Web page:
An early milestone in urban TV comedy, "SANFORD AND SON" was an immediate critical and audience favorite when it debuted in the early '70s, signaling the arrival of one of TV's most memorable characters: Cantankerous-but-lovable junk dealer Fred Sanford (Redd Foxx). An African American answer to "Archie Bunker," widower Sanford and his "Dummy" son Lamont (Demond Wilson) run a family junk business in Watts, dreaming up schemes to strike it rich. Outspoken and outrageous, Sanford serves up big laughs as he skewers stereotypes, forever threatening, "How'd you like one across your lip?" Aided by a colorful cast that includes acid-tongued Aunt Esther (LaWanda Page), "SANFORD AND SONS" provided a showcase of black talent of all generations, freaturing guest stars like Lena Horne and episodes written by Richard Pryor. Timely and topical during its highly-rated five-year run (1972-1977), "SANFORD AND SON" emerged as one of the decade's biggest TV hits, inspiring producer Norman Lear to develop more barrier-breaking shows like "The Jeffersons" and "Good Times".
This three-disc boxed set compiles all 24 episodes from Sanford and Son's second season, which began on September 15, 1972. The sitcom quickly vaulted to the No. 2 spot on the network ratings--right behind creators Norman Lear and Bud Yorkin's previous effort, All in the Family. The second season brought no changes to the show's basic format--comedian Redd Foxx remained the focus as cantankerous junkman Fred Sanford, with Demond Wilson as his son and perennial foil, Lamont. What the second season did bring was several new characters and some of the series' funniest episodes. The second season supporting cast was filled out by some of Foxx's fellow comics, including Leroy and Skillet ("A Visit from Lena Horne") and LaWanda Page as Aunt Esther, who became a recurring character after "The Big Party." Also joining was Don Bexley as Bubba ("By the Numbers"), Nathaniel Taylor as Rollo ("Have Gun, Will Sell"), and Barney Miller's Gregory Sierra as neighbor Julio ("The Puerto Ricans Are Coming!").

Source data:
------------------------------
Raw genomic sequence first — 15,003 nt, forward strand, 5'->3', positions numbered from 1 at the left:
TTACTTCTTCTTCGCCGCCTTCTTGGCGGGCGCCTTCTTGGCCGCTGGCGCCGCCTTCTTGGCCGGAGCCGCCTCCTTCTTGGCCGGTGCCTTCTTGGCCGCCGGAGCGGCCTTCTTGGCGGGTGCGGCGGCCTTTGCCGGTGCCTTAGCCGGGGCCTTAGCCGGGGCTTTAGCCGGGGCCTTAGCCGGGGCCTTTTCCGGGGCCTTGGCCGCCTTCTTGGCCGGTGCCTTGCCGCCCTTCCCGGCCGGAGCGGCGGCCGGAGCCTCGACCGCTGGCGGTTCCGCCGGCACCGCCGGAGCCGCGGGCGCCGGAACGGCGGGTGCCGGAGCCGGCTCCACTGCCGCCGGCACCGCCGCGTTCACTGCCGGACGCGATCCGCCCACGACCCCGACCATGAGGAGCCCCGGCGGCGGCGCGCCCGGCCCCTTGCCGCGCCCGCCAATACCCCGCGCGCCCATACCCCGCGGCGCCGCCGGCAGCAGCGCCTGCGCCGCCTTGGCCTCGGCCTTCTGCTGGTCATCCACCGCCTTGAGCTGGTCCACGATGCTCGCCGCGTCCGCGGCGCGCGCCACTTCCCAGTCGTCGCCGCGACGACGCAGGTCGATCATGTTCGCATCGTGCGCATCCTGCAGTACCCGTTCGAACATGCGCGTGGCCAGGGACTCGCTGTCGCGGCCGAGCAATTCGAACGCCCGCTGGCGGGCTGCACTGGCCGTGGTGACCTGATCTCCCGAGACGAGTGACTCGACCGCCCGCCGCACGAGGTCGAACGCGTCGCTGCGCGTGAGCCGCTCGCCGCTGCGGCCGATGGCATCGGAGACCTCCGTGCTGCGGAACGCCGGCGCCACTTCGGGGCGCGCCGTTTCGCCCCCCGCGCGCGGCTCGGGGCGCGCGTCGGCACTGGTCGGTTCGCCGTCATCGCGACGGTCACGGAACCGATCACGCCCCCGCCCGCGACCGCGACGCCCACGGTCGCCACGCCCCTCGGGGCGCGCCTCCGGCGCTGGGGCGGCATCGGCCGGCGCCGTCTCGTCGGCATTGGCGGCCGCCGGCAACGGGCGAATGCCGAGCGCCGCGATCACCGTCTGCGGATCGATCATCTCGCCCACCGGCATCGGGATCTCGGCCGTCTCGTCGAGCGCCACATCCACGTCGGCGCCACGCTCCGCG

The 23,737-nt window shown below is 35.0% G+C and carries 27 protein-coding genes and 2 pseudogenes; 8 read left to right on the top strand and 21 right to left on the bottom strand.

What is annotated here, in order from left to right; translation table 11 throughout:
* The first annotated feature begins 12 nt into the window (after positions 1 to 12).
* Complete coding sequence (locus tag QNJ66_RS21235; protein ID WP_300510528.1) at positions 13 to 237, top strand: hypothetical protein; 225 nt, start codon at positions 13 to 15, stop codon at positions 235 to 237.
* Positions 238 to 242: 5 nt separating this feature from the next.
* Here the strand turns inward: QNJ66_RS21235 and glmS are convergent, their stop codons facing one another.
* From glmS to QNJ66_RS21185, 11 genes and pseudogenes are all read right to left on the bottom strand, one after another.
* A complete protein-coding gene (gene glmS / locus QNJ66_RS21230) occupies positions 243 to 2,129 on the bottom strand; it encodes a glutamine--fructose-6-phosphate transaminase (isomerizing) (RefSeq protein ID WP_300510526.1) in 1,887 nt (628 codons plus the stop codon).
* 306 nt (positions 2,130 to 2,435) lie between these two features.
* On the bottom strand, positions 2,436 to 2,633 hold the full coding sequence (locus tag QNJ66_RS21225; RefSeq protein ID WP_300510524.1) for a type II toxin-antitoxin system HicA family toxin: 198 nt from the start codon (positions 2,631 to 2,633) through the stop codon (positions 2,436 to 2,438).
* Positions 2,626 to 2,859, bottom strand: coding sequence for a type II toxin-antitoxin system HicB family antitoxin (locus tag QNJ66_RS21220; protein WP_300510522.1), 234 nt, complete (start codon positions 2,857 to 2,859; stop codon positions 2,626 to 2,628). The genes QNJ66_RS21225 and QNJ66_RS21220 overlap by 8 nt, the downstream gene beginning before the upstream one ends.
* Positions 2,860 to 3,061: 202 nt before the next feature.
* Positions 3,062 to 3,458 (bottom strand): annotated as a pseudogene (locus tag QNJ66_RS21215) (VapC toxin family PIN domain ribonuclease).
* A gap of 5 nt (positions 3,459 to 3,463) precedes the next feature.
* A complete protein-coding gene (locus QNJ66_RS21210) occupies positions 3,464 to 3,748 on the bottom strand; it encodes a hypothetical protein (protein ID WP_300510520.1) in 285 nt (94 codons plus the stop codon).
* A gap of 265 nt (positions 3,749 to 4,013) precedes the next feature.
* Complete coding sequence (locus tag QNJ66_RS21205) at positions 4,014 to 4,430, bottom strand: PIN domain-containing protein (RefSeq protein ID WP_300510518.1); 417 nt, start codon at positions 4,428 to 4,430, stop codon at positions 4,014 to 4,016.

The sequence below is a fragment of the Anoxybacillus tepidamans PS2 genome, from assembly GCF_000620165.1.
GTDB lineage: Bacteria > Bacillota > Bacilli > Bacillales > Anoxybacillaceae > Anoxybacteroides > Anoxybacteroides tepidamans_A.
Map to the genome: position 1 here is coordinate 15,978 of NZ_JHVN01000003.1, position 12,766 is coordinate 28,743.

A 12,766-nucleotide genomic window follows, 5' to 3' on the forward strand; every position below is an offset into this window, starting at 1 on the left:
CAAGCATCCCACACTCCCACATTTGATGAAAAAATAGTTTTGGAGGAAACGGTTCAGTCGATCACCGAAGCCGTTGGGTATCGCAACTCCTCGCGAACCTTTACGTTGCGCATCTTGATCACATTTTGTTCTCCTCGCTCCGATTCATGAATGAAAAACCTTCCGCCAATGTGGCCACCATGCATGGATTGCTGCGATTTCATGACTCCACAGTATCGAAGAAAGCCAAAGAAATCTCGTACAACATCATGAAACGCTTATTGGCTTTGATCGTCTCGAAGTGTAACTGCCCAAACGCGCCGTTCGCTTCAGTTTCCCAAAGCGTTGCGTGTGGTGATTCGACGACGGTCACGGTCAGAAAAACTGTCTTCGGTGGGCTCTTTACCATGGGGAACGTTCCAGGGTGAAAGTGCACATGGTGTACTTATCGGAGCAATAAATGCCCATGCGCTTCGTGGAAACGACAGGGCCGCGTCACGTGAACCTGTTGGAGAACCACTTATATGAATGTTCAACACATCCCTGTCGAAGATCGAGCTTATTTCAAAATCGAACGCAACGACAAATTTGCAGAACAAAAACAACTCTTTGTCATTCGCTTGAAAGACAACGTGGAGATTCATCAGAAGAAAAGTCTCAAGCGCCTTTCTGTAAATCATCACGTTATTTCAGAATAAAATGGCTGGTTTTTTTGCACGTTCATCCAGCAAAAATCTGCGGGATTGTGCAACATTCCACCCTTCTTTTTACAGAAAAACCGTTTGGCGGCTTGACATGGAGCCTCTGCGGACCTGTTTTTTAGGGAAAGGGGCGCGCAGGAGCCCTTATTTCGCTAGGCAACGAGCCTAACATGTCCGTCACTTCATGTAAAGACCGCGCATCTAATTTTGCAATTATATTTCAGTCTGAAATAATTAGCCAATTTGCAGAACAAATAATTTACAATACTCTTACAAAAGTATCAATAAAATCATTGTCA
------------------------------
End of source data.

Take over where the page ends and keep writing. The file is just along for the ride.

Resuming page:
But Sanford and Son's strength remained in Foxx's sharp-tongued and often improvised performance, which was ably abetted by the scripts (a number of plotlines were taken directly from Steptoe and Son, the U.K. series that inspired Sanford). Richard Pryor and Paul Mooney penned two of the collection's most laugh-filled half-hours, "The Dowry" and "Sanford and Son and Sister Make Three," but every episode has its share of hilarity thanks to Foxx and his costars. Though only English and Spanish subtitles are offered as extras, series fans should be pleased with the set, especially as a reference for Fred's best zingers ("I'm gonna stick your face in a bowl full of dough and make gorilla cookies!"). --Paul Gaita